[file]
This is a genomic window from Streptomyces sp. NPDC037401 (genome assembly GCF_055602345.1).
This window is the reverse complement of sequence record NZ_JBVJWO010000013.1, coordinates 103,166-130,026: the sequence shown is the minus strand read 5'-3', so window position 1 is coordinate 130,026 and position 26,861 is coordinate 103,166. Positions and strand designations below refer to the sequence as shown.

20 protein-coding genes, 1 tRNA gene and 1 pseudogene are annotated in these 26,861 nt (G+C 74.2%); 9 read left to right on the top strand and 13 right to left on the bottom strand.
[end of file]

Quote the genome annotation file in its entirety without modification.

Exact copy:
This is a genomic window from Streptomyces sp. NPDC037401 (genome assembly GCF_055602345.1).
This window is the reverse complement of sequence record NZ_JBVJWO010000013.1, coordinates 103,166-130,026: the sequence shown is the minus strand read 5'-3', so window position 1 is coordinate 130,026 and position 26,861 is coordinate 103,166. Positions and strand designations below refer to the sequence as shown.

20 protein-coding genes, 1 tRNA gene and 1 pseudogene are annotated in these 26,861 nt (G+C 74.2%); 9 read left to right on the top strand and 13 right to left on the bottom strand.